The only problem I have with this show is figuring out who’s who. Split into three different time periods (1953, 1986 and 2019) the show does pair up each younger character with their older counterpart in split screens to make it easier, but many of the older women in 2019 have the same hairstyle and general appearance about them so it took me a good 5-6 episodes to start figuring out which character was which.
TV Dark

Glitch

This is a bittersweet paranormal drama with, again, science fiction elements woven into it. A bunch of people crawl out of their graves, wreaking emotional havoc on their loved ones. TV GlitchA little reminiscent of Les Revenants in the concept and emotional aspects of the show, but with a very different backdrop (set in Australia, this is a long way from France’s cold and misty mountains).

One of my favourite scenes is the main character, James, kneeling down to pray and then rapidly changing his mind, muttering ‘fuck this’ and storming off, which to be honest pretty much sums up the whole mood of the show. Glitch is emotional and at times a little sinister, but mostly good-humoured, and lets you get really invested in some great characters who, let’s be honest, you probably won’t like right away, but most of them will grow on you pretty quickly (looking at you, Paddy).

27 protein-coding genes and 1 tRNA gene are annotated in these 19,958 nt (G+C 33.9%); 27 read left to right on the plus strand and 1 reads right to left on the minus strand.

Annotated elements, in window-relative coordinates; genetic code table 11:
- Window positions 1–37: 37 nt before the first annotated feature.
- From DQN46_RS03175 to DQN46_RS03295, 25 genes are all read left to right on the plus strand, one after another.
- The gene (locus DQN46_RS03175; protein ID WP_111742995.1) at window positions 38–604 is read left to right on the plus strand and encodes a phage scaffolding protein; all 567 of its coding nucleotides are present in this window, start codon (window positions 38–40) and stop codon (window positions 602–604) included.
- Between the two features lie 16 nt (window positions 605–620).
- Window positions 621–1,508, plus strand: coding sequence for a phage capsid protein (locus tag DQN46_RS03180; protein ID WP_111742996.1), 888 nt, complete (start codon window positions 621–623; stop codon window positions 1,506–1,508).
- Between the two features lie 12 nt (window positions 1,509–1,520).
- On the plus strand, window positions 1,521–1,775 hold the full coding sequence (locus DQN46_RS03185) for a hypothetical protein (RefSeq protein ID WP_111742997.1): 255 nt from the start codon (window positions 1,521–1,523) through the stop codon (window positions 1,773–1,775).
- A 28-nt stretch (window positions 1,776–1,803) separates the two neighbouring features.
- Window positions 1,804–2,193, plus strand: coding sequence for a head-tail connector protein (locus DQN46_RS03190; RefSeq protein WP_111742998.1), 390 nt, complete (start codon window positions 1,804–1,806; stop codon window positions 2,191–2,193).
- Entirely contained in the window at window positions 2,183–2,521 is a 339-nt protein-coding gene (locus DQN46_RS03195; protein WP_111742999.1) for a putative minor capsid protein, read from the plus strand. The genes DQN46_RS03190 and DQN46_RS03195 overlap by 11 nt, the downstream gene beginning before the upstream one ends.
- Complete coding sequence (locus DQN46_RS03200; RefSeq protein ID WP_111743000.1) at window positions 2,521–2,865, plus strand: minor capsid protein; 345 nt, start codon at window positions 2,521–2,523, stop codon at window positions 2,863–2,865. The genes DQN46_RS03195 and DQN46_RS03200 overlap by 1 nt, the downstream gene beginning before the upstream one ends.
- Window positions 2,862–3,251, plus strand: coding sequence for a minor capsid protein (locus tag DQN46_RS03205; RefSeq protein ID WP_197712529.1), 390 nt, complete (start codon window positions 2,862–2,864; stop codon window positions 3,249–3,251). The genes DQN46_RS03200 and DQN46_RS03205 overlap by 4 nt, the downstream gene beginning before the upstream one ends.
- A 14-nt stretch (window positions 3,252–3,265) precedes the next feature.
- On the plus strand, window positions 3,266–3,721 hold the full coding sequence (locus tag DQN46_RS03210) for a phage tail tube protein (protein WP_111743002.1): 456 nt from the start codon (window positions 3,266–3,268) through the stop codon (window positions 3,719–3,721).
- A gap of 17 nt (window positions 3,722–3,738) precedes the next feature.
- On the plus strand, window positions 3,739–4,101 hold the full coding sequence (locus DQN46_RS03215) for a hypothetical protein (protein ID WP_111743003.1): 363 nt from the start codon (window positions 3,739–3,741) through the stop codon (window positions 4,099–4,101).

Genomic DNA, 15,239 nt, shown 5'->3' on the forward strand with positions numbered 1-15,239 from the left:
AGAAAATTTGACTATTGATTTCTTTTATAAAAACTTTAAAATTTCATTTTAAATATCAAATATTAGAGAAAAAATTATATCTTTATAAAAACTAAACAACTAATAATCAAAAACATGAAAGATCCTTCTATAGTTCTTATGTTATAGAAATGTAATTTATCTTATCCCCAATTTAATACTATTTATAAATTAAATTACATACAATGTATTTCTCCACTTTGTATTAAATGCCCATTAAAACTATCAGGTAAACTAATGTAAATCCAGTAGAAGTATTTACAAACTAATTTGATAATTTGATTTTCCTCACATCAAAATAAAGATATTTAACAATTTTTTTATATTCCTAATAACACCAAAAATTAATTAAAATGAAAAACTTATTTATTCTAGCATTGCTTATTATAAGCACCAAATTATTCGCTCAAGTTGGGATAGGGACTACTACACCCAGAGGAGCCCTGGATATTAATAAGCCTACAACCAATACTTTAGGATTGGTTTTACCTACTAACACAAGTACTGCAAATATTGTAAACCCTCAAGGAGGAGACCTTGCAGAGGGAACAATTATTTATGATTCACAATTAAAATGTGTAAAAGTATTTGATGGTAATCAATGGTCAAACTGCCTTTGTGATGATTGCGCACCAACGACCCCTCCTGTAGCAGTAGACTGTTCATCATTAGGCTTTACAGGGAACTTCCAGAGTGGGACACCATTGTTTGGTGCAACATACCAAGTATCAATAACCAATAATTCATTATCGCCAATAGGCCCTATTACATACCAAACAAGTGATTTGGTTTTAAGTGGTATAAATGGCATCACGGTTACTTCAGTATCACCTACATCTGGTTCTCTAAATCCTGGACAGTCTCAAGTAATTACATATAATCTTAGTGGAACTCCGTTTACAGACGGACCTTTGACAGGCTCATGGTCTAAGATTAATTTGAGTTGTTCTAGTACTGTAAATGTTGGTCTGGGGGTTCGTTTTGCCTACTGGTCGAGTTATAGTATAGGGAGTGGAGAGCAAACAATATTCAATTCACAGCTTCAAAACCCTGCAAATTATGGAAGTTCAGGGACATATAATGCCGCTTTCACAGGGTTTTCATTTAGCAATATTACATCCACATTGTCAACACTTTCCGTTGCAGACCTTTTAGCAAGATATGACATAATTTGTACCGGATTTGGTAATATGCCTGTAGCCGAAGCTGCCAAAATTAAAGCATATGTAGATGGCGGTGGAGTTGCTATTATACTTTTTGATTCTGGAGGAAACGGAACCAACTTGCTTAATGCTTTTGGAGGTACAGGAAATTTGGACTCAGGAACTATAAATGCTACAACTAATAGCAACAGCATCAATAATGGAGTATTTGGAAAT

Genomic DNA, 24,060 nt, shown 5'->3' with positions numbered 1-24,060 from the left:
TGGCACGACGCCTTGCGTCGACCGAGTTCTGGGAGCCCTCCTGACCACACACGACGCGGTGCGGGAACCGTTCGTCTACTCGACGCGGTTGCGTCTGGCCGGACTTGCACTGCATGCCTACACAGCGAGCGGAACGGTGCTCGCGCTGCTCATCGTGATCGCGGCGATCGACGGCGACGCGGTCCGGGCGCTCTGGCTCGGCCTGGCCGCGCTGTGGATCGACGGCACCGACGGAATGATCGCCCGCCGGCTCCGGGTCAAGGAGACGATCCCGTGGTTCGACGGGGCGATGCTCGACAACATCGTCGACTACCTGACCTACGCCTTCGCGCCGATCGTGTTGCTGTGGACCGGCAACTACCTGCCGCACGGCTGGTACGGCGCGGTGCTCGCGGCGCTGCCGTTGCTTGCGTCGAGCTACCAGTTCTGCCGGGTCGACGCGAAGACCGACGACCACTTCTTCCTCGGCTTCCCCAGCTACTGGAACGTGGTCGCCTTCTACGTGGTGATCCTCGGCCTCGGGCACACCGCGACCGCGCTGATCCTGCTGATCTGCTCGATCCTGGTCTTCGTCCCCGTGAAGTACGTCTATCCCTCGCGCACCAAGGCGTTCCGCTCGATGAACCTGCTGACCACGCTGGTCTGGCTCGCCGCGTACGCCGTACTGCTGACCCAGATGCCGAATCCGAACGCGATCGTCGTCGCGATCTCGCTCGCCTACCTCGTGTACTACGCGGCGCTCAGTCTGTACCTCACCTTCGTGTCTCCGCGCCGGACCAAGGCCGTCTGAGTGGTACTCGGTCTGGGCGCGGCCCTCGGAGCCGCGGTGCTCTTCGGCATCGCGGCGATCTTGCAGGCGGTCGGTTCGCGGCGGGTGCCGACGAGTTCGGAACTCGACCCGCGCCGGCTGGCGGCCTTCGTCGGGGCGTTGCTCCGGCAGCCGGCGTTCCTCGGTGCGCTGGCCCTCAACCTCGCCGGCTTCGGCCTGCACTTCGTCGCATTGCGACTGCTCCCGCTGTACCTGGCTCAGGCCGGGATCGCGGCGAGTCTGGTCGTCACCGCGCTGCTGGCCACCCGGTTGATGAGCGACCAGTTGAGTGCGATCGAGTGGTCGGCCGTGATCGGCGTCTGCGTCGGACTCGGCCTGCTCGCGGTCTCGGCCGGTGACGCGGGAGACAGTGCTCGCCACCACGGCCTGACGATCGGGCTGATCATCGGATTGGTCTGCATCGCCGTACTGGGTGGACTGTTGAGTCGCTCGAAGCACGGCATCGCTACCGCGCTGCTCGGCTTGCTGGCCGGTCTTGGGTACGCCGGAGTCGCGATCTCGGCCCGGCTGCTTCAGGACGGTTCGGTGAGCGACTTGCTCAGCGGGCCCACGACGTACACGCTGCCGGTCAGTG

WantedTV Wanted

This is essentially a buddy show between two women on the run from the Australian authorities after witnessing a murder. There are so few of this style of friendship stories between women that this is a real gem. Although this is a crime thriller, the show’s really all about the relationship between Chelsea and Lola, two very different women of different ages and backgrounds who are thrown together and suddenly have to rely on each other in order to survive. As with Glitch, this show has a lot of typical Australian good humour which makes it a really fun watch that isn’t too heavy, but is still quite exciting and keeps you hooked pretty much all the way through. I think I watched both series of this one within just a few days (which is totally not what I do with every show….)

The Handmaid’s Tale

Although I’ve not read The Handmaid’s Tale, I have read other books by Atwood, so I expected this to be bleak, but oh my god this was an intense emotional ride through a dystopian nightmare where no one can be trusted and everyone is watching. Often infuriating, and always heartbreaking, this show is beautifully shot and well acted, and well worth watching if you can handle the fairly awful subject matter.TV handmaid

Bojack Horseman

Of course this would end up as one of my favourite shows of all time.TV Bojack 2 What’s not to love about a narcissistic, depressed and bitter horse-man hybrid? I started this show a couple of years ago, and then for some reason didn’t quite get into it. Now the show is in its 4th series and it just keeps getting better. Usually after more than 2-3 series shows take a drastic downhill plummet, but there’s so much to these characters and they keep developing (and backsliding, and then developing again, and backsliding). It’s a cartoon and yet the writing is very real, the characters are solidly believable (despite most of them being talking animals), and as you may have heard, the show has some great ace rep as well as dealing with some pretty heavy subjects like depression, addiction, and dementia. Plus, it’s fucking hilarious.TV Bojack